To make every conversion count, count every conversion
Measuring conversions is critically important in digital marketing. Columnist and Googler Matt Lawson explains why sitewide tagging is crucial to making every conversion count.
Conversion measurement is complicated. More devices, channels and touch points mean that data is exploding, and yet cross-device behavior and the use of different identifiers, like cookies across browsers, can muddy measurement on the web.
With all of that imprecision comes a thought that might keep you up at night: You might not see all of the conversions driven by your marketing. They’re still happening, but you just might not capture them in your reporting.
As a performance marketer at heart, I’m frustrated any time my measurement is incomplete. Lost conversions are just about the saddest thing I can think of, but Google (my employer) has measurement tools designed to help you make the most of your conversion tracking.
Tracking every possible conversion in AdWords
Back in the desktop era, advertisers simply installed a conversion pixel on their checkout page, and the combination of redirects and third-party cookie reading at conversion-time accurately captured performance.
To keep up with changes in browser technology and user preferences, capturing ad clicks on landing pages, as opposed to via redirects, is now the most reliable way to measure conversions. This means to get the most accurate measurement in today’s digital world, you should have a tag on every page of your website to enable the cleanest link from click to conversion.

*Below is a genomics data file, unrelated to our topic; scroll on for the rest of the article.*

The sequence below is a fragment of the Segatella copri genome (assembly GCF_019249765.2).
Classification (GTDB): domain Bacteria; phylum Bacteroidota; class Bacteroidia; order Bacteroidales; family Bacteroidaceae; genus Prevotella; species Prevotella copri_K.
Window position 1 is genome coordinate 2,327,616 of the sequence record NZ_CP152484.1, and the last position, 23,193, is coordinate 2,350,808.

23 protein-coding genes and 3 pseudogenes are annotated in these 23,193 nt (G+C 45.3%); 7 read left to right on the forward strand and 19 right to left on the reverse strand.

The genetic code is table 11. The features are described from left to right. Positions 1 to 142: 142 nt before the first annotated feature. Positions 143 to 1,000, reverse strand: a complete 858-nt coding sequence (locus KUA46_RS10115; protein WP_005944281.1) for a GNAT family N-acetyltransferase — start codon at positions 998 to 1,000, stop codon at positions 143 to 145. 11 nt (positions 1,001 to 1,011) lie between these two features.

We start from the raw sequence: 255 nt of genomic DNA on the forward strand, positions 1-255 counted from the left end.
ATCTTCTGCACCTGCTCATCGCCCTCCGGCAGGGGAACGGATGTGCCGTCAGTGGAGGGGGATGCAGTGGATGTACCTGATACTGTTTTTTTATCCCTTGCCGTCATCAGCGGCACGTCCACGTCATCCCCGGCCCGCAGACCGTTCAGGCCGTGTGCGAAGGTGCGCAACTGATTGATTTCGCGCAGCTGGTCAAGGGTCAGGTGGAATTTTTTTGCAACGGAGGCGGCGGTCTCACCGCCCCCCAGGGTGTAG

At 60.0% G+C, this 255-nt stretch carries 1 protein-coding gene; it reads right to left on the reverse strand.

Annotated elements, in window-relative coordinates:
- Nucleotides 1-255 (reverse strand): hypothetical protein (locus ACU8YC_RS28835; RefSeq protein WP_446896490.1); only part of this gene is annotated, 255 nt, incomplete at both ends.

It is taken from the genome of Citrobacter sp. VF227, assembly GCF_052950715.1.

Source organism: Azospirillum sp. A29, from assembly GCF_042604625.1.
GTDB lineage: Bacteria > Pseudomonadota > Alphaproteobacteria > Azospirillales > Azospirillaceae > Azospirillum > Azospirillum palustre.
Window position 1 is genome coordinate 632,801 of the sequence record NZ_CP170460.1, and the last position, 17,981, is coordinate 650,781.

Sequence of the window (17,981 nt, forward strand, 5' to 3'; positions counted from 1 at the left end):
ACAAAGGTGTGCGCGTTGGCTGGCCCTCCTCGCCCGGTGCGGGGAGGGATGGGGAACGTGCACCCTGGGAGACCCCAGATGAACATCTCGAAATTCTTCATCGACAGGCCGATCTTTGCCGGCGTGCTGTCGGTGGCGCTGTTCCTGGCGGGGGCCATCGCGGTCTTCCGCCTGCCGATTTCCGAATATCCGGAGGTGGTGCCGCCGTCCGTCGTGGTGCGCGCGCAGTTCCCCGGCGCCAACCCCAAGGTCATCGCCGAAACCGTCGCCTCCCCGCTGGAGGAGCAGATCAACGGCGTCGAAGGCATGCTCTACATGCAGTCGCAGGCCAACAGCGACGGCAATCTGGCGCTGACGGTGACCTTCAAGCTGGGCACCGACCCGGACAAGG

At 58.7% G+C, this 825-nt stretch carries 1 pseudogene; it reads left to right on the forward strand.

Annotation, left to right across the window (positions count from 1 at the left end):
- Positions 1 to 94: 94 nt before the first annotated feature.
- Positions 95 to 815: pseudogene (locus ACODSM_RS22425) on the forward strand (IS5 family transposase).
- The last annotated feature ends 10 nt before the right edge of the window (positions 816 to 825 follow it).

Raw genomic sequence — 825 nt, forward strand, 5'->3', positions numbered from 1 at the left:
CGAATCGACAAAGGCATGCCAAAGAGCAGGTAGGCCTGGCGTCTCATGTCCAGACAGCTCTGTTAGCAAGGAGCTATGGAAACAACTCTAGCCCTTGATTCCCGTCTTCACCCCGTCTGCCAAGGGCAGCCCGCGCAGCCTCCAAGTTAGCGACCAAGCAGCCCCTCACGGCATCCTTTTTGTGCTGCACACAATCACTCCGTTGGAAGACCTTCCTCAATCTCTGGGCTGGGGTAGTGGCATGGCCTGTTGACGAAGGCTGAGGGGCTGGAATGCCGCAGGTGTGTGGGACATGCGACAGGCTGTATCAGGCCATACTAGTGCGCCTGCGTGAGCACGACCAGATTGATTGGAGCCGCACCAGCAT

That may sound like a daunting task, but it doesn’t necessarily require retagging your site. If you are using Google Analytics today, hopefully, your webmaster has already tagged all of your website pages, including the conversion page.
If so, you can link your AdWords and Google Analytics accounts and voila! You’re done.
If you don’t use Google Analytics, AdWords and DoubleClick make it easy to tag every page on your site. You can simply add our gtag.js code to each of your pages or to your tag management tool. You can find detailed instructions on how to do this in the AdWords Help Center or in the DoubleClick Search Help Center.
What else you can do
There are a handful of other considerations as you manage your ads.
To start, make a habit out of comparing your conversion data with actual, hard sales. Your own numbers and figures are always the best source of truth for your business. If you know your campaigns are driving more business impact that isn’t fully captured in your conversion numbers, fine-tune your approach. You may want to consider adjusting your cost per acquisition (CPA) or return on advertising spend (ROAS) targets in AdWords to account for the difference.
Finally, understand how long it takes your customers to convert. There’s a wickedly useful segment that came out last year called “Days to Conversion.”
It’s important to understand how long it takes customers to complete a conversion. The longer the gap between a click and a conversion, the more opportunities emerge for that conversion to be undercounted (people clearing their cookies and so on). Understand delays so you can build in the appropriate padding in your key performance indicators (KPIs).
About the best thing I can think of is preserving the ability to observe as many conversions as possible from your digital marketing.
And, in cases where there are gaps, work to understand those gaps and have a strategy for addressing them. With the right approach, you’ll be able to measure impact more effectively and capture more conversions.
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